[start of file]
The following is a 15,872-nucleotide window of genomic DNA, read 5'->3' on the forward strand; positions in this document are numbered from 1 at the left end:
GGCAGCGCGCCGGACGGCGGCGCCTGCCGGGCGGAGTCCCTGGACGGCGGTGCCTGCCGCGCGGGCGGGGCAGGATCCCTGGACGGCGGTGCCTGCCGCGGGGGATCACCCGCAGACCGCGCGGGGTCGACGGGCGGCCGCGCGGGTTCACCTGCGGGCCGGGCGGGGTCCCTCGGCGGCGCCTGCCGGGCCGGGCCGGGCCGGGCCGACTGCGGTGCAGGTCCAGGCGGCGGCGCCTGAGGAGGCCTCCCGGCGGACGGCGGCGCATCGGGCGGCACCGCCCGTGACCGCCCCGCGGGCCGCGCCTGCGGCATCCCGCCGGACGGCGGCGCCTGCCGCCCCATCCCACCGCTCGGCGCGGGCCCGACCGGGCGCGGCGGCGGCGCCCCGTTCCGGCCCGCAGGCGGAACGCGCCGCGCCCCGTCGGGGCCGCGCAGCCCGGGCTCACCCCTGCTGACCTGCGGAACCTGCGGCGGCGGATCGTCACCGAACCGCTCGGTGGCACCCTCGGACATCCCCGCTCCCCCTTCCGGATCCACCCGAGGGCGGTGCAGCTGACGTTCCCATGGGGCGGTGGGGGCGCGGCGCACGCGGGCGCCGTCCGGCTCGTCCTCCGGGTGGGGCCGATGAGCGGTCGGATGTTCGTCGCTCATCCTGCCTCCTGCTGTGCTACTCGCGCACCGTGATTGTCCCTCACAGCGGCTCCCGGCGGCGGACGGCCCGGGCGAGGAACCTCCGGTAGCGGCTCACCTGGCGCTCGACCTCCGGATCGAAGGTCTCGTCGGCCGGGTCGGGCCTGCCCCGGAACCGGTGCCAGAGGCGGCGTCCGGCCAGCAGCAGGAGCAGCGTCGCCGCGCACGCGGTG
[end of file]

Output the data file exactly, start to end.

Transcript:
The following is a 15,872-nucleotide window of genomic DNA, read 5'->3' on the forward strand; positions in this document are numbered from 1 at the left end:
GGCAGCGCGCCGGACGGCGGCGCCTGCCGGGCGGAGTCCCTGGACGGCGGTGCCTGCCGCGCGGGCGGGGCAGGATCCCTGGACGGCGGTGCCTGCCGCGGGGGATCACCCGCAGACCGCGCGGGGTCGACGGGCGGCCGCGCGGGTTCACCTGCGGGCCGGGCGGGGTCCCTCGGCGGCGCCTGCCGGGCCGGGCCGGGCCGGGCCGACTGCGGTGCAGGTCCAGGCGGCGGCGCCTGAGGAGGCCTCCCGGCGGACGGCGGCGCATCGGGCGGCACCGCCCGTGACCGCCCCGCGGGCCGCGCCTGCGGCATCCCGCCGGACGGCGGCGCCTGCCGCCCCATCCCACCGCTCGGCGCGGGCCCGACCGGGCGCGGCGGCGGCGCCCCGTTCCGGCCCGCAGGCGGAACGCGCCGCGCCCCGTCGGGGCCGCGCAGCCCGGGCTCACCCCTGCTGACCTGCGGAACCTGCGGCGGCGGATCGTCACCGAACCGCTCGGTGGCACCCTCGGACATCCCCGCTCCCCCTTCCGGATCCACCCGAGGGCGGTGCAGCTGACGTTCCCATGGGGCGGTGGGGGCGCGGCGCACGCGGGCGCCGTCCGGCTCGTCCTCCGGGTGGGGCCGATGAGCGGTCGGATGTTCGTCGCTCATCCTGCCTCCTGCTGTGCTACTCGCGCACCGTGATTGTCCCTCACAGCGGCTCCCGGCGGCGGACGGCCCGGGCGAGGAACCTCCGGTAGCGGCTCACCTGGCGCTCGACCTCCGGATCGAAGGTCTCGTCGGCCGGGTCGGGCCTGCCCCGGAACCGGTGCCAGAGGCGGCGTCCGGCCAGCAGCAGGAGCAGCGTCGCCGCGCACGCGGTG